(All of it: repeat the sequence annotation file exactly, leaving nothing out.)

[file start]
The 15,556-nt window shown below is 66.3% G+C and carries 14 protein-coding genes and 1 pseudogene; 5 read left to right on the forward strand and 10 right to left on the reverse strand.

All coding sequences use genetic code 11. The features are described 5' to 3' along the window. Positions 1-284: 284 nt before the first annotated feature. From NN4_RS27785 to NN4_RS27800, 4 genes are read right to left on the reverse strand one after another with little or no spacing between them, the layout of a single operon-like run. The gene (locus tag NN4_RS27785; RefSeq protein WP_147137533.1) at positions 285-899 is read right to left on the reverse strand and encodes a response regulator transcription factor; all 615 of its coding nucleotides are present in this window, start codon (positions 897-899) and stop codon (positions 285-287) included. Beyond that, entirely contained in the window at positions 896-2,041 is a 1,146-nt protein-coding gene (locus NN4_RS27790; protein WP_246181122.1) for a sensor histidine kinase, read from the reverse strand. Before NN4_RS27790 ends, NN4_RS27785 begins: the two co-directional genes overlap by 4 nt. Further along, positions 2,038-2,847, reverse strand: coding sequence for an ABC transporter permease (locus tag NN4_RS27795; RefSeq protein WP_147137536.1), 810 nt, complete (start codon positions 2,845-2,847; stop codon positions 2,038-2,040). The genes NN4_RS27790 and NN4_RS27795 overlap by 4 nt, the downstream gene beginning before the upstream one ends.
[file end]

The 15,556-nt window shown below is 66.3% G+C and carries 14 protein-coding genes and 1 pseudogene; 5 read left to right on the forward strand and 10 right to left on the reverse strand.

All coding sequences use genetic code 11. The features are described 5' to 3' along the window. Positions 1-284: 284 nt before the first annotated feature. From NN4_RS27785 to NN4_RS27800, 4 genes are read right to left on the reverse strand one after another with little or no spacing between them, the layout of a single operon-like run. The gene (locus tag NN4_RS27785; RefSeq protein WP_147137533.1) at positions 285-899 is read right to left on the reverse strand and encodes a response regulator transcription factor; all 615 of its coding nucleotides are present in this window, start codon (positions 897-899) and stop codon (positions 285-287) included. Beyond that, entirely contained in the window at positions 896-2,041 is a 1,146-nt protein-coding gene (locus NN4_RS27790; protein WP_246181122.1) for a sensor histidine kinase, read from the reverse strand. Before NN4_RS27790 ends, NN4_RS27785 begins: the two co-directional genes overlap by 4 nt. Further along, positions 2,038-2,847, reverse strand: coding sequence for an ABC transporter permease (locus tag NN4_RS27795; RefSeq protein WP_147137536.1), 810 nt, complete (start codon positions 2,845-2,847; stop codon positions 2,038-2,040). The genes NN4_RS27790 and NN4_RS27795 overlap by 4 nt, the downstream gene beginning before the upstream one ends.